When I preach through the Ten Commandments, each sermon has four points, because each commandment does four things at once.

First, each of the Ten Commandments is revelation.  Each one gives us an insight into the character of God.  For example, what kind of amazing Person would say to us, “You shall not steal” (Exodus 20:15)?  Only a just and generous Person who can be fully trusted, who would never rob us or defraud us, who would never lie or cheat, who would never hold out on us wrongly, who is not out for himself, who feels no need but only overflowing kindness.  This is Jesus.

Secondly, each of the Ten Commandments is confrontation.  Each one gives us an insight into our own character.  What kind of people need to be told, “You shall not steal”?  People who will be unfair to one another without even realizing it.  We need to be alerted to our own unjust and grasping impulses, which have such a hold on us.  It’s hard but healing to realize this about ourselves, if we turn to Jesus for gracious forgiveness and a new heart, which he gives freely to law-breakers like us.

Thirdly, each of the Ten Commandments is instruction.  Each one charts for us a new path to walk, by God’s grace.  So “You shall not steal” guides us into the ways of generosity, fairness, honesty, moderation, frugality, timely payments, wholehearted efforts, sincere promises, and so forth.  In this life, we can walk this path imperfectly but visibly — not in order to earn God’s approval, but because in Jesus we have freely received God’s approval.

Fourthly, each of the Ten Commandments is promise — because of the New Covenant.  God promises in Christ that he will write his law on our hearts.  He will move each commandment from the pages of the Bible down into the deepest levels of our personalities (Jeremiah 31:31-34; Hebrews 8, 10).  Thanks to the finished work of Christ on the cross and the endless power of the Holy Spirit, we who are in Christ will be so transformed in heaven above, all the way down into the core of our beings, that forever we will be joyously surging with the life-giving generosity of the eighth commandment.  We will finally be like Jesus.

Here is just one way to preach the Ten Commandments within the larger framework of the gospel, to the praise of the glory of God’s grace.

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12 thoughts on “Preaching the Ten Commandments”

  1. Add a 5th which should be first. It reveals our sin and demonstrates our need for Christ. It shows us the blackness of our sin and highlights the beauty of Christ.

    Galatians 3:24 Therefore the law was our tutor to bring us to Christ, that we might be justified by faith.

    1. Mark says:

      See number 2

  2. Mark says:

    Thanks for this. I especially appreciate 1 and 3, not because they are more important, but because they are often overlooked. If we look at the actual presentation of the 10 “words” in the Bible, #3 is the clearest stated purpose and #1 is the theological foundation. It only reveals our sin and the future promise in that it is an instruction that we are to keep (but don’t).

  3. Tom says:

    Ray, one thing I’ve noticed is that prior to any of the commandments, there is a reminder of grace: “I am the Lord your God, who brought you out of the land of Egypt, out of the house of slavery” (Ex 20:2). So before the Lord starts telling them what they must do, He reminds them what He has done. Grace leads to holiness in life.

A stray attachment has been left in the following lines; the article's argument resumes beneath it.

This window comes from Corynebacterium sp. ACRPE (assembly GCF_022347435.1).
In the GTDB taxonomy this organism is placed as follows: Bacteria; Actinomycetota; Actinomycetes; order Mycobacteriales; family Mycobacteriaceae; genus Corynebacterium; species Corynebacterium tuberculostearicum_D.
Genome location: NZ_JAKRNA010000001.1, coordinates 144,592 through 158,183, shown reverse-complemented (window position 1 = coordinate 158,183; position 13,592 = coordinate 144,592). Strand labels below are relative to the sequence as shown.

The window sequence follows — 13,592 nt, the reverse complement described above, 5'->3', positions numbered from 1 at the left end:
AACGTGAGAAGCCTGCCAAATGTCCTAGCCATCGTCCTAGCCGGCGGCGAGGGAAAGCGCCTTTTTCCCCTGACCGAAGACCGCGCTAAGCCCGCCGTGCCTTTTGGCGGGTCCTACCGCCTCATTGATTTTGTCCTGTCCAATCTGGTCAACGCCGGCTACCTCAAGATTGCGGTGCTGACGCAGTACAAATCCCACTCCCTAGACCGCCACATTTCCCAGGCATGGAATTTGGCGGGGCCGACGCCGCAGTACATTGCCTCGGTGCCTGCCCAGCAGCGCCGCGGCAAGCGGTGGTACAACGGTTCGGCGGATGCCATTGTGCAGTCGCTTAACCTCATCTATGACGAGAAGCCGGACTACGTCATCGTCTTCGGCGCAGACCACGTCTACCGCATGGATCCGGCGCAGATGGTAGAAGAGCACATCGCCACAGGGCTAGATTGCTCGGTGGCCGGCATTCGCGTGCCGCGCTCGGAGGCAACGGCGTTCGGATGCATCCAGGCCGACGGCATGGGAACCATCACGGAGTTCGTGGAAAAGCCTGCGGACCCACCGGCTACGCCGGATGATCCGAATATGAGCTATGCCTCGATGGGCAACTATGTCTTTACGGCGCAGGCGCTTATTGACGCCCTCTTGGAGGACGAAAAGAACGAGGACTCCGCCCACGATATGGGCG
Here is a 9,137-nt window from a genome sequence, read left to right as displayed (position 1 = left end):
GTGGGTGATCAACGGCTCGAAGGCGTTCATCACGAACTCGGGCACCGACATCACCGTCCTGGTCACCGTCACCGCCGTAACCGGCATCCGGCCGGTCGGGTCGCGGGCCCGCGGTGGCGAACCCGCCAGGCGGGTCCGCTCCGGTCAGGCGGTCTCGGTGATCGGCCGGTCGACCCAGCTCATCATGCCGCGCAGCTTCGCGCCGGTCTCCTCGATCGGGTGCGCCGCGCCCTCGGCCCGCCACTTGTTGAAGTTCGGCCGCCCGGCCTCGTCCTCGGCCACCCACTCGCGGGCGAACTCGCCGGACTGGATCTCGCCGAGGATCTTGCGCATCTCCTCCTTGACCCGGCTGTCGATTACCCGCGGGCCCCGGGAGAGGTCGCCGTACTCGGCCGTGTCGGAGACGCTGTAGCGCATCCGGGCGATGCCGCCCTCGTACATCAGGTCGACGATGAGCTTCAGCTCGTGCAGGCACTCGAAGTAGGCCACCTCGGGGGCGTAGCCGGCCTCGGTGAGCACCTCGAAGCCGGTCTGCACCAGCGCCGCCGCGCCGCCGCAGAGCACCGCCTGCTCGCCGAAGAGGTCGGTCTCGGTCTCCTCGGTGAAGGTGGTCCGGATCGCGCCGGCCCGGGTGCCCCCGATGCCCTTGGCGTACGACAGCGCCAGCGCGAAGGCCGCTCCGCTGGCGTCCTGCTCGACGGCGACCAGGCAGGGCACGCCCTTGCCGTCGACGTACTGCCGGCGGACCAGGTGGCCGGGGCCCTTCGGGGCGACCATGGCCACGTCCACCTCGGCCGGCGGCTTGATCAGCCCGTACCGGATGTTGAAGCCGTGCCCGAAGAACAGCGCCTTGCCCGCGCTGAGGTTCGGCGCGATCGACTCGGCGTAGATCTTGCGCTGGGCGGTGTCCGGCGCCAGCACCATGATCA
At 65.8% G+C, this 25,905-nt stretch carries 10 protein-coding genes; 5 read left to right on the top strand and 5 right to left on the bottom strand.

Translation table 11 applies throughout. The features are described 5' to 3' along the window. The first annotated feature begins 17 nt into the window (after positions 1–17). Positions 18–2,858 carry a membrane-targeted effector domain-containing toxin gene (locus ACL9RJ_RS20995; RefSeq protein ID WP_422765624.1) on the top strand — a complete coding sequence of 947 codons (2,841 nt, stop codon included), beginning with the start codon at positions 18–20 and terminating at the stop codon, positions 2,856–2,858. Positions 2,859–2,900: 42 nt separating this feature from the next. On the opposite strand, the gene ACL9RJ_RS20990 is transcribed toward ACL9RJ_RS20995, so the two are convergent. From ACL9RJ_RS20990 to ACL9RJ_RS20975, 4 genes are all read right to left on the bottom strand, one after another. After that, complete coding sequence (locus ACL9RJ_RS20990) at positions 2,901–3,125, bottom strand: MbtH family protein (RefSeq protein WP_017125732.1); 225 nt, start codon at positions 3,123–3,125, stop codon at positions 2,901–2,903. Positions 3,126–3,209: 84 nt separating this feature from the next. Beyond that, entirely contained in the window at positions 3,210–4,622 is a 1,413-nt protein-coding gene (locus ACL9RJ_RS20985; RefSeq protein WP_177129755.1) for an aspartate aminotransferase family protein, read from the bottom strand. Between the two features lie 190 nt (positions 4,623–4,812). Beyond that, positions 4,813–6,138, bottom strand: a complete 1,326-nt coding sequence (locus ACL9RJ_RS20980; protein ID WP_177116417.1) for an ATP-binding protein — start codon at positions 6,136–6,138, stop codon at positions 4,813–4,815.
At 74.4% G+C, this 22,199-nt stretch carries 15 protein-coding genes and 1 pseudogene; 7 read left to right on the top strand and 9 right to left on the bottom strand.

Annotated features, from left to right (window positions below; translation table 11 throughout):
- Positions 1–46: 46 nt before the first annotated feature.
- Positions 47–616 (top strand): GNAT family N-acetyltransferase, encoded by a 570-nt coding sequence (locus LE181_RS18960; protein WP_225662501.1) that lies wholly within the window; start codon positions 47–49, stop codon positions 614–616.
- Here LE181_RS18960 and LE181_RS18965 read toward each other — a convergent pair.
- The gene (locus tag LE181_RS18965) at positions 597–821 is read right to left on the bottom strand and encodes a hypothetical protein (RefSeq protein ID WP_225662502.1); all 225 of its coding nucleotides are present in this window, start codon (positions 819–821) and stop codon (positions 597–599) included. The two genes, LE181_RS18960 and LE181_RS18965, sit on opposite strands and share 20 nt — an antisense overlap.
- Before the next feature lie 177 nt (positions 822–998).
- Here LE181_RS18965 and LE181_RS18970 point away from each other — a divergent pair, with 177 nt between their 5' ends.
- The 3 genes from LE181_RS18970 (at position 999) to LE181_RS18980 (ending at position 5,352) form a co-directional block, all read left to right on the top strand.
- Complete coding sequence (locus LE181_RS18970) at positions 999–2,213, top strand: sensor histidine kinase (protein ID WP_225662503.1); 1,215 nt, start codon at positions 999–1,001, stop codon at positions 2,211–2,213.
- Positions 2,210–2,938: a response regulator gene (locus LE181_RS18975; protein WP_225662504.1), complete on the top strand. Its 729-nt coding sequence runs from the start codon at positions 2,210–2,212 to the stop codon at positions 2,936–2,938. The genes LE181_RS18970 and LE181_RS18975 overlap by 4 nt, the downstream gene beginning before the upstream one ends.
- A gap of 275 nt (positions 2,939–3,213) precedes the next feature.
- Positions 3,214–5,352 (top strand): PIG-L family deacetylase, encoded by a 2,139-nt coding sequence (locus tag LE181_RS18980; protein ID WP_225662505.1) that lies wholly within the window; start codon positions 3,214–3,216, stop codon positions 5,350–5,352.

4. Jhared says:

    Could someone please rephrase for me the last sentence of the third point (“In this life…”)? My struggle is mainly with the words “imperfectly” and “visibly”. English is not my first language and this might be the reason why I don’t get it.

    I appreciate anyone’s help. God bless you.

    1. JohnCI says:

      “In this life, we can walk this path imperfectly but visibly — not in order to earn God’s approval, but because in Jesus we have freely received God’s approval.”

      While we are still in the flesh, we still miss the mark, but we and others are able to see that we are trying to obey God. We don’t do this to earn God’s approval, but we do it out of thankfulness for the gift of salvation.

      I hope that was more clear.

  5. Gene Devin says:

    I am inclined to proffer a fifth part to each commandment, the sermon on the mount. Jesus explicitly cites the endurance and fulfilment of the law and prophets, and goes on to illuminate them with his interpretation, character, and expectation. Some easy examples, he redefines murder and adultery, and makes it clear that the New covenant of his Grace has a higher standard than behaving well, and even higher than thinking or believing rightly, in replacing our hearts of stone and writing his law (of love) on our new hearts his standard is love. Consider the commandment to keep the Sabbath holy, in the sermon on the mount Jesus tells us to be anxious for nothing …. to live from a place of rest not just physically rest one day out of seven (compare heb 4 rest of the believer to the Babylonian captivity, 2 chron 36:21 . 70 years after 490 years without observing the sabbath in the promised land). Do not take the name of the Lord in vain becomes; pray that his name is hallowed in the earth as it is in heaven! (Remember that heaven stops at the sound of his name and all fall down prostrate at the holiness crying holly holly holly…. Pray for this on the earth as in heaven!!! How wonderful marvoulus and …. what kind of love… And faith is that? Big.)

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Ray Ortlund

Ray Ortlund is senior pastor of Immanuel Church in Nashville, Tennessee, and serves as a Council member with The Gospel Coalition. You can follow him on Twitter.

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